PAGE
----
5 Reasons to Plant a Texas Redbud Tree
The Texas Redbud Tree (Cercis canadensis var. texensis) caught my eye the first year I moved to Texas. Starting in March, its bare branches are overtaken by bright purple flowers. When in bloom it is hard to miss!
There is a small tree in our neighborhood that puts me in the best mood each spring. Its beautiful blooms signal warmer days ahead!
If you live in Central Texas, the Texas Redbud tree is an awesome addition to your landscaping. Your yard will be the prettiest one on the block between the months of March and April! This small deciduous tree is drought tolerant and likes partial shade during the hot summer months.
Be sure to download my free printable PDF of 5 Texas Flowering Trees. You can take this handy one-pager with you to the plant nursery.
5 Reasons to Grow a Texas Redbud Tree
1) Vibrant spring color
Its showy flowers are the most obvious attraction of the Texas Redbud tree. It boasts pinkish purple, almost magenta, flowers during March and April.
The flowers bloom before the leaves open, making them even more striking and noticeable against the bare branches. Bring spring indoors by cutting a few branches for a gorgeous bouquet!
Here in San Antonio, it is one of the first things to bloom in the spring along with the Texas Mountain Laurel, another favorite tree of mine. Plant one of each tree and your yard will look and smell heavenly each spring!
2) Year-round interest
The redbud flower color is one of its best features. However, spring isn’t the only time you can enjoy the Texas Redbud. It offers interest in each of the seasons. Its dark green foliage color in the summer changes to a golden yellow in the fall before dropping from the tree. In the winter, the tree is covered in purplish seed pods.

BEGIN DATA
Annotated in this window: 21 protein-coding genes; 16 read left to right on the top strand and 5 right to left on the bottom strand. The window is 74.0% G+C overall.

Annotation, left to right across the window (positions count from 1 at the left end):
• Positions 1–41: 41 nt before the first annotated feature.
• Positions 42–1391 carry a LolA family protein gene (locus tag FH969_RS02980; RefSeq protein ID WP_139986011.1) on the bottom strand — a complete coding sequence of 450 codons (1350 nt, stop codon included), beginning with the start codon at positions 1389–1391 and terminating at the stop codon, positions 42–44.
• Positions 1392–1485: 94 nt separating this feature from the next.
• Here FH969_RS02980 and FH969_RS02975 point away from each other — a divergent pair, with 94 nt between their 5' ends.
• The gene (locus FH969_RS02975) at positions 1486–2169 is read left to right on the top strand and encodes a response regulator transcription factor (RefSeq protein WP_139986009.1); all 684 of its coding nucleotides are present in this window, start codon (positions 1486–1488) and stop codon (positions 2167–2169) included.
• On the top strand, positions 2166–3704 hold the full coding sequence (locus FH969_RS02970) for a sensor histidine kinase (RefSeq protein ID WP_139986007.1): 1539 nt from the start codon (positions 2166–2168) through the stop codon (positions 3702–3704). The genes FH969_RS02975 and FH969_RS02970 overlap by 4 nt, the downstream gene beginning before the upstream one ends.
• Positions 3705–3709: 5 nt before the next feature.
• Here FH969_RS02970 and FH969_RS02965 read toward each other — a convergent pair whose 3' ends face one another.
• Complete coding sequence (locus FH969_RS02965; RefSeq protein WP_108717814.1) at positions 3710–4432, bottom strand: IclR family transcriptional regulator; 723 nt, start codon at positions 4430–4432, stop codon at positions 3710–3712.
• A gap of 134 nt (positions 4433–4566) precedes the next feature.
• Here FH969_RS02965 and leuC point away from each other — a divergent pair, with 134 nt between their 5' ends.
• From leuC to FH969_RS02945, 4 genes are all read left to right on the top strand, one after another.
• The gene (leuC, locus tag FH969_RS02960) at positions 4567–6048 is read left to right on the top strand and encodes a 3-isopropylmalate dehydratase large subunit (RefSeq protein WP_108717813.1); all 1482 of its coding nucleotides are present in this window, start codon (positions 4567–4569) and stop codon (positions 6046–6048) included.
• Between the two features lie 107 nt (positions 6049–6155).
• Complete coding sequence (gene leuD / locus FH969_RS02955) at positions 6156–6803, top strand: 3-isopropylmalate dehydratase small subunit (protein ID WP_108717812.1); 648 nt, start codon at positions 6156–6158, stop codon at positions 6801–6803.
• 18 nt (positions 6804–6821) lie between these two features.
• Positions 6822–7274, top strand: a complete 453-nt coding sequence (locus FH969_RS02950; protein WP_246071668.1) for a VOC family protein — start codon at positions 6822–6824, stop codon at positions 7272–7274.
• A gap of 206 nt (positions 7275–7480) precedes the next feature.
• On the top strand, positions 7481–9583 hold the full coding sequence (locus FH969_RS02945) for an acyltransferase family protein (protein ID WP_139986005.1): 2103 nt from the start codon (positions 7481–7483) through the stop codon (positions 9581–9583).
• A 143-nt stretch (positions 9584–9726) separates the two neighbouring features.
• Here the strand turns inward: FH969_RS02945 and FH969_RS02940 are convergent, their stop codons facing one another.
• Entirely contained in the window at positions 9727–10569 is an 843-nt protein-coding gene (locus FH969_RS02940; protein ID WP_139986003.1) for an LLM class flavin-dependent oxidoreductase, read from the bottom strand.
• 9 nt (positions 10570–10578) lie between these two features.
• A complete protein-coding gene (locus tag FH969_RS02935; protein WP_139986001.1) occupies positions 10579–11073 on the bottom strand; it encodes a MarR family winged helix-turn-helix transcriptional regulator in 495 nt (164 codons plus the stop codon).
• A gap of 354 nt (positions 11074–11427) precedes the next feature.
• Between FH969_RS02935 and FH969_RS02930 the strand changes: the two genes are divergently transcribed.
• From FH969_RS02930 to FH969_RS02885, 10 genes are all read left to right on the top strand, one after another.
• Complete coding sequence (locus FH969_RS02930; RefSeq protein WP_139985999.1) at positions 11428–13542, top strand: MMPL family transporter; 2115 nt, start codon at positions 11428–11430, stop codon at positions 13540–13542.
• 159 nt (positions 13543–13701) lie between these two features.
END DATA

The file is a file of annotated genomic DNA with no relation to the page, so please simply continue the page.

3) Food for insects and wildlife
This is an important criteria for me when adding new plants to my yard. I want to be able to support insects and wildlife with native plants. The Texas Redbud tree does this in a few ways:
- Its blooms provide a great source of nectar for bees and other pollinators in the spring when other flowering plants are still dormant.
- It is the a host plant for the Henry’s Elfin butterfly. This butterfly lays its eggs on Redbud trees.
- Birds like to eat its seeds in the winter.
- Deer will browse on its foliage (which can be a bad thing too!). You may need to put up a fence around young redbud trees to protect them from deer.
4) Drought tolerant and low maintenance
The Texas redbud is more drought tolerant than other species of Redbud trees. It has adapted to the hot and dry summers of Central Texas and does well in well-drained soils. It likes the alkaline soils common in this area.
5) Easy to find at nurseries
Texas Redbud tends to be more readily available at a nursery than other native Texas trees. It has been used in the nursery trade as a small ornamental tree for quite awhile. Its size makes it great for planting in smaller spaces or as a focal point in a small garden.
What does the Texas Redbud tree look like?
The Texas Redbud (Cercis canadensis var. texensis) is a small tree or large shrub. It typically grows between 10-20 feet tall and is multi-trunked. It is considered an understory tree and while it can handle full sun, it does best with partial sun during hot summer afternoons.
Its leathery leaves are heart shaped with with wavy margins. The dark green leaves turn yellow or red in the fall. It is a deciduous tree, which means it drops its leaves in the winter.